"How nice!" said Bryda.
"Well, for a whole week there never was such happiness as the children enjoyed. Games from morning to night, bread and jam three times a day, no lessons, no forbidden things, and a queen of their own age in place of the tyrant king.
"But when a week was over some little murmurs began to arise. Every morning, I ought to say, the queen sat on her throne in the royal palace, to receive any of her subjects who liked playing at being courtiers, and she and her council then settled any difficulty that arose about rules of games, about the way to make the best toffee and any other important question.
"On this particular morning, then, rather more than a week after the establishment of the Children's Kingdom, a very large throng entered the queen's presence. Foremost came a troop of boys and girls, who led in a pale, serious-looking boy as a prisoner, and brought him to Queen May's feet.
"'What is the charge against this prisoner?' asked the queen, with dignity. 'Don't all speak at once,' she added, so hastily that several courtiers giggled.
"'Please your majesty,' said a boy, stepping forward, 'we caught him in the act--the very act--of learning lessons!'
"'Lessons!' cried the whole court, in every tone of disgust, anger, grief and dismay.
"'Lessons!' screamed the queen, and at once fainted away."
"She didn't!" said Bryda indignantly.
"Don't you think the shock was great enough?" asked Uncle Jack.
"Besides, she felt it part of her royal duty, perhaps.
"Anyhow, they tickled her with feathers, and put burned cork to her nose till she had a black mustache; and one boy brought a red-hot poker, which he said he had heard was a good thing, though he did not quite know how it was applied.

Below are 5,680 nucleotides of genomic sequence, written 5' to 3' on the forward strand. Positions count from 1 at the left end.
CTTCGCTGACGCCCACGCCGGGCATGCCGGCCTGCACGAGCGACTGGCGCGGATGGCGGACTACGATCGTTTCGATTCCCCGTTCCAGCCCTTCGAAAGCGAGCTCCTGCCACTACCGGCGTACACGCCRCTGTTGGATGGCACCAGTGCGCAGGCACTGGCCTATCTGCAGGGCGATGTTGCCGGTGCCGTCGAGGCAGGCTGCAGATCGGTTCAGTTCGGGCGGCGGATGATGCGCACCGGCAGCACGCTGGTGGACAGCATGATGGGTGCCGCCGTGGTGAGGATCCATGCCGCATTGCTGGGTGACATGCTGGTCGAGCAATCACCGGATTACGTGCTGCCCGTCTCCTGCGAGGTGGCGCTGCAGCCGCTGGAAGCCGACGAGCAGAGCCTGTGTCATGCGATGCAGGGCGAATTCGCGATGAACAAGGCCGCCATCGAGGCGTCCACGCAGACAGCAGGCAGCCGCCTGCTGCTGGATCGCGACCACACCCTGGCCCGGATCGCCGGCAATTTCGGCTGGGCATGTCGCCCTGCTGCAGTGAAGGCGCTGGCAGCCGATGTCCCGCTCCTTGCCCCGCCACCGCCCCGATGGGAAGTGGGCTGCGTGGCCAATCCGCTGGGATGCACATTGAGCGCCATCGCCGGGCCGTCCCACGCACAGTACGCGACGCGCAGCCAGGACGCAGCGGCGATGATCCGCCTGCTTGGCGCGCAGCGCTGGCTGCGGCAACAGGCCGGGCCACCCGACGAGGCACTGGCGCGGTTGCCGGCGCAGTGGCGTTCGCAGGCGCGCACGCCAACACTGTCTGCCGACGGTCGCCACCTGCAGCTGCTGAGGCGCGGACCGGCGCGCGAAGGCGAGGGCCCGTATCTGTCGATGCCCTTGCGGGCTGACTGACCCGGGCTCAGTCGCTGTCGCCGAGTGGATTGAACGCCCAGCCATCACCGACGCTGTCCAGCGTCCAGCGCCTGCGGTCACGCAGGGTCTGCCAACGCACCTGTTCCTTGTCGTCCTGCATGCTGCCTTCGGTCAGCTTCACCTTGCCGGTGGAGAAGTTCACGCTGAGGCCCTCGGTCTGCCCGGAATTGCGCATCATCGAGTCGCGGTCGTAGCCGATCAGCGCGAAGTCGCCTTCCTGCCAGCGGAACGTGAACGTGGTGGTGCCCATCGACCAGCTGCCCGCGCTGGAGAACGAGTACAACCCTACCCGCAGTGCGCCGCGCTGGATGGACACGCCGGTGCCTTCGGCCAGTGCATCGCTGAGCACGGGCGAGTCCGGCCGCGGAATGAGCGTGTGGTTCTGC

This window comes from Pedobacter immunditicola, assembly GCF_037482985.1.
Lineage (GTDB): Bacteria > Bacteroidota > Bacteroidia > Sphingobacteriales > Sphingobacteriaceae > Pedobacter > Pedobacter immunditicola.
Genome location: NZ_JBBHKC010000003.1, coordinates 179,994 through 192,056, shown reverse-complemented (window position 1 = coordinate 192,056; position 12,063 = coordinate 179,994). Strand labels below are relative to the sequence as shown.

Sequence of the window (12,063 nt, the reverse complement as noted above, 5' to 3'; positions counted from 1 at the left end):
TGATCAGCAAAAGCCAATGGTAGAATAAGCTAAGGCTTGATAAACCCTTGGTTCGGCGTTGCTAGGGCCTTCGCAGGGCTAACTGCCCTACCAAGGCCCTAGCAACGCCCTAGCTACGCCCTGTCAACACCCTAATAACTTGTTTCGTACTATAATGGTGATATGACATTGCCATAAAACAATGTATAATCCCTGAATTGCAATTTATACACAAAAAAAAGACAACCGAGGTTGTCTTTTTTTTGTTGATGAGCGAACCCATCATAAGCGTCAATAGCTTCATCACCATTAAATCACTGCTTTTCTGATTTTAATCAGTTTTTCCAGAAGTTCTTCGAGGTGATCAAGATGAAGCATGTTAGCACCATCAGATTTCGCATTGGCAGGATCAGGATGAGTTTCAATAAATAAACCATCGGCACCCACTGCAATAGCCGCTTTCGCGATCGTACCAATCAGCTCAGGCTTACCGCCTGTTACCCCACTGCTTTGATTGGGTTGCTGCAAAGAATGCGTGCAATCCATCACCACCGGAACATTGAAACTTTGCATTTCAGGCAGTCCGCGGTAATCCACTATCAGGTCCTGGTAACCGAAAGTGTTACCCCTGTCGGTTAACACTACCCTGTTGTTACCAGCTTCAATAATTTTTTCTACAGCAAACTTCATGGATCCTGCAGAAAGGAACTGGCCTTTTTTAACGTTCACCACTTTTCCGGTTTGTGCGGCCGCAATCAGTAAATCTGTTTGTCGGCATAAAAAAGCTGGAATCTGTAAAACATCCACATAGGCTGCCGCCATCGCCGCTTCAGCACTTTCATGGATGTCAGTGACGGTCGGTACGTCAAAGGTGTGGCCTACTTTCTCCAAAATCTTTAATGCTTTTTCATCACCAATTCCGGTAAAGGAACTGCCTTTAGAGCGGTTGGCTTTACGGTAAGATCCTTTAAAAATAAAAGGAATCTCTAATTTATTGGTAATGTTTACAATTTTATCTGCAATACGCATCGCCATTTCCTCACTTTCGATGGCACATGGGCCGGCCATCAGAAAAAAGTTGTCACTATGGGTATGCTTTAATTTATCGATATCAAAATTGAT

"It was the best remedy, certainly, for on its appearance the queen jumped up shrieking, and declared she was perfectly well.
"Then the queen proceeded to try the prisoner, and requested the whole court to act as jury. It was a very sad case of youthful depravity--the criminal had carefully kept this one book, 'Somebody's Arithmetic,' or 'Mangnall's Questions,' to gloat over in secret; and even now was not at all penitent, but declared, when asked what he had to say for himself, that it was 'stupid, and a bore,' to play games all day long, and he was sick of them.
"The jury could not agree as to what was to be done with such an offender, and so he was allowed to go, and bidden 'not to do it again,' and the queen went on to the next difficulty. Here the throne-room became quite full of children, all in great perplexity; for the matter was this, that the food supply was running short. The confectioners' shops were nearly empty; there was plenty of jam, but very little bread; and one or two boys, who had breakfasted on jam out of a pot, eaten with a spoon, said. 'They didn't know how it could be, but somehow they thought it did not quite agree with them.'
"This was really very serious. Could no one cook?